Manufacturing aesthetics, pollution and hours of operation were major issues addressed regarding the Clayton Block redevelopment plan during last night’s Bayonne City Council meeting.
Consistencies and inconsistencies with the master plan led to a high-disapproval among Bayonne natives who challenged the company’s safety precautions for present and future residents.
Jonathan Guldin, an attorney from Clark Guldin representing Dermitt’s Concrete Corporation, specifically addressed how the planning board suggesting industrial use in Bayonne would cause inconsistency with the city’s redevelopment plans.
“…As [3rd Ward] Councilman [Gary] La Pelusa just pointed out in the last application, once you allow use for the concrete block and the concrete manufacturing, you’ve opened Pandora’s box,” said Guldin, representing Dermitt’s Concrete Corporation.
“They’re going to go to planning board and shoot at hours on aesthetics, but they’re going to allow the use for the Route 440 corridor, which has been transforming into retail and commercial uses and go backwards. You have a 2013 redevelopment plan adopted by the city after lacking outside professionals to do an analysis of this parcel and several others.”
La Pelusa previously spoke on the McDonald’s redevelopment plan, regarding how after the ordinance is passed through the council, the planning board can only tweak superficial aspects of the development.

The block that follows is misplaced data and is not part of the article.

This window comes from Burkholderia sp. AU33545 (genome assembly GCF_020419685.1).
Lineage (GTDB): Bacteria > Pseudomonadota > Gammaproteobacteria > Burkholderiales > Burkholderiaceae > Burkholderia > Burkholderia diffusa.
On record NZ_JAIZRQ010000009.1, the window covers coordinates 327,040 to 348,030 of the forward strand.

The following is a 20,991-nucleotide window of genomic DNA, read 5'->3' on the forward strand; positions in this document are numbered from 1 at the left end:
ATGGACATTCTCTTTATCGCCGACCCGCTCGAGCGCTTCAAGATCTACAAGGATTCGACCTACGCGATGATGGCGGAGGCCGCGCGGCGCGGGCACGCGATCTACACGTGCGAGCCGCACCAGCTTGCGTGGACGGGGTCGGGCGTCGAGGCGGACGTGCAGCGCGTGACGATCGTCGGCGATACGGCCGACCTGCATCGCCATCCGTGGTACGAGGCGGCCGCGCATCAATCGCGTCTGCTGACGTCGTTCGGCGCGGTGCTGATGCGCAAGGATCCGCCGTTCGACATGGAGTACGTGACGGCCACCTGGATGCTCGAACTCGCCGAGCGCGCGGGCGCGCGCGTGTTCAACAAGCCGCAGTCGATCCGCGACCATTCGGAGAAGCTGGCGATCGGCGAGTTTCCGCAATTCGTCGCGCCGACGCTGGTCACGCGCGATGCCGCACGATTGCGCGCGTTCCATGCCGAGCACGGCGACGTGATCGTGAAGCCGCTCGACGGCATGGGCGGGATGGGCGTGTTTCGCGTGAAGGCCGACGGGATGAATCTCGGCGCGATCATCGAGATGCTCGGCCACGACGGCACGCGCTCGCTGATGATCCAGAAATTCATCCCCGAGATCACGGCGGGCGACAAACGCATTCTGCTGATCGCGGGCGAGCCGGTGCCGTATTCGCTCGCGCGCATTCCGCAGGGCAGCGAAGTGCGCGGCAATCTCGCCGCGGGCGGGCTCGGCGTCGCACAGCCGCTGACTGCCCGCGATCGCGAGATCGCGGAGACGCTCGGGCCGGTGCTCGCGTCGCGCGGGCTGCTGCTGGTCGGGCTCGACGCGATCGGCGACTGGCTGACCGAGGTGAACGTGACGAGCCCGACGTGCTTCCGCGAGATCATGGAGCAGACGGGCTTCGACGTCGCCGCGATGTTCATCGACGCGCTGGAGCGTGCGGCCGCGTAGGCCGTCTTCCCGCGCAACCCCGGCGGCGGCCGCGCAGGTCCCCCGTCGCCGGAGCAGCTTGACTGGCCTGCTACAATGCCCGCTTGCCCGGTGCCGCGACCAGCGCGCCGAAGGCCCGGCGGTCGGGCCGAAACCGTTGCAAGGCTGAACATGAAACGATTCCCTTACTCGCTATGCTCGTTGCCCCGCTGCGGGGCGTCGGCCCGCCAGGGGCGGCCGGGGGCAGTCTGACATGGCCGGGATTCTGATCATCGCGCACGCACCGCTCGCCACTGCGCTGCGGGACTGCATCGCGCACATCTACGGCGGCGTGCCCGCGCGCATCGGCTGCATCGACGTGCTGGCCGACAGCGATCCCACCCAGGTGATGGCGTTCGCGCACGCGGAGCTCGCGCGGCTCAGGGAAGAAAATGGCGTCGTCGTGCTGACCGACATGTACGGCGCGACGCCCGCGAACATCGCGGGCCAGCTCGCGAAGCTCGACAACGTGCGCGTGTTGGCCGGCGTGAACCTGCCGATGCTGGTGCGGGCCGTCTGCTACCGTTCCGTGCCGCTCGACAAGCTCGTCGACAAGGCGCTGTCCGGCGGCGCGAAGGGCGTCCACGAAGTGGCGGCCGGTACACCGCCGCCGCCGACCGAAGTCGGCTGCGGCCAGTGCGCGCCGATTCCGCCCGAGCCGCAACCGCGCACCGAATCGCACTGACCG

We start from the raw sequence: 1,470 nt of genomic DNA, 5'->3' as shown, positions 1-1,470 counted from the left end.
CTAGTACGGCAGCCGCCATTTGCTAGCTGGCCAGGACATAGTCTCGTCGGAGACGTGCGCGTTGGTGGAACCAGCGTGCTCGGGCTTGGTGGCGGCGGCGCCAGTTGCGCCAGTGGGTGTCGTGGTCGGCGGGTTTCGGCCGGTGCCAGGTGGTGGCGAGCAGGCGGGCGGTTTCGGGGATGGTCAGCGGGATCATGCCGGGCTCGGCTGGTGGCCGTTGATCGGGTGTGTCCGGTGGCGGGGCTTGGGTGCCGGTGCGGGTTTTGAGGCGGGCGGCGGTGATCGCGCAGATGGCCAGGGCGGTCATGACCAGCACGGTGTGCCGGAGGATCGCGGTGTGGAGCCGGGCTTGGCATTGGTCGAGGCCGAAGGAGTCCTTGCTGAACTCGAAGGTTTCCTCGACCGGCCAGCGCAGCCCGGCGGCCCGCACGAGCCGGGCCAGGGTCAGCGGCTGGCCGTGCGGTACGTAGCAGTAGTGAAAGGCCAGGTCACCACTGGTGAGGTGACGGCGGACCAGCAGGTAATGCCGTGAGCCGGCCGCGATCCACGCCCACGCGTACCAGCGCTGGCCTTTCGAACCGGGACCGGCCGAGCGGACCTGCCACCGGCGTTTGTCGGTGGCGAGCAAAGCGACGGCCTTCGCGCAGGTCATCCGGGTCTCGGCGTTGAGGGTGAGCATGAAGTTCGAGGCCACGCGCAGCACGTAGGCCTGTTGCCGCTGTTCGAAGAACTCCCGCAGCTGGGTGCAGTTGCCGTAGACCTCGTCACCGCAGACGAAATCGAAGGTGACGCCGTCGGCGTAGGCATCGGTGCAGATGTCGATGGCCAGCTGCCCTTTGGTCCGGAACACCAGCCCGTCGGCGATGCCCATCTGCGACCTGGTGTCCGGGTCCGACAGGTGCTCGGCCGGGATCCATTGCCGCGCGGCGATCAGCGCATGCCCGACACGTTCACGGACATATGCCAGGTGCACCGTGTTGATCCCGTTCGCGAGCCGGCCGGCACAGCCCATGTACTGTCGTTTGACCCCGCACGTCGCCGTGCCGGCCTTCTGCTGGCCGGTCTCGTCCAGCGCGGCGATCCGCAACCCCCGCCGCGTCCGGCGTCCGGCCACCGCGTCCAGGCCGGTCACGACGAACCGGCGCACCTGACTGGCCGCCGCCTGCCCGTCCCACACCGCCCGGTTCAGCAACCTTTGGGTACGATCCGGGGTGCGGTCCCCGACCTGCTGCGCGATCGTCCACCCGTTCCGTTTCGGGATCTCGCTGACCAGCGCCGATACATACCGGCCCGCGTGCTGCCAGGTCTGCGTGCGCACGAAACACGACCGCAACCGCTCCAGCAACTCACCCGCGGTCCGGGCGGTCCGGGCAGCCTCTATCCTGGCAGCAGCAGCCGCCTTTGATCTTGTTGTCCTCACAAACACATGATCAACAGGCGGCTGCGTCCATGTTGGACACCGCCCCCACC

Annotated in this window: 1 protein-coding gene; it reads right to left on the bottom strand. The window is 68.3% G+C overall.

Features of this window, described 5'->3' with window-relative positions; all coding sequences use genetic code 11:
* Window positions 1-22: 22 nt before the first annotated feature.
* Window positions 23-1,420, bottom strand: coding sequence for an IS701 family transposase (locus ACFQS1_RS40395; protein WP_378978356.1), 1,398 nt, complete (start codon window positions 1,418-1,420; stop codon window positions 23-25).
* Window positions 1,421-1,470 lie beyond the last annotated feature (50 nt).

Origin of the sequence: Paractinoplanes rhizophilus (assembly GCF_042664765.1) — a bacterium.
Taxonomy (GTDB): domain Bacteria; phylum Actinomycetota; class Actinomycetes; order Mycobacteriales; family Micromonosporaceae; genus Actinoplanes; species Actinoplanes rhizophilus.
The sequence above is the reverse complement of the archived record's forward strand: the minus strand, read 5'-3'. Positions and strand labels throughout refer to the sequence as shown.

Dawn Sysak, who previously attended the planning board meeting, mentioned the words “blight” and “eye-sore” were a consistent topic during the meeting.
“The word blight comes up constantly in your repertoire of language. Eye sores, comes up constantly in your repertoire of language. I am very concerned about a cement making industry,” said Sysak, who felt misinformed by the planning board.
While the 60-year-old company is a concrete masonry of manufacturing and not a hazardous cement company of wet concrete and mortar, Gordon Milnes, director of Engineering and Planning from Clayton Block Co., reassured the public the company purely manufactures concrete blocks for the construction industry.
“We will not be proposing a cement plan. I understand why people this cement and concrete are the same thing—they are not. We are not a cement manufacturer,” said Milnes.
The council voted unanimously to table the measure, 0-4, with Council President Sharon Nadrowski absent.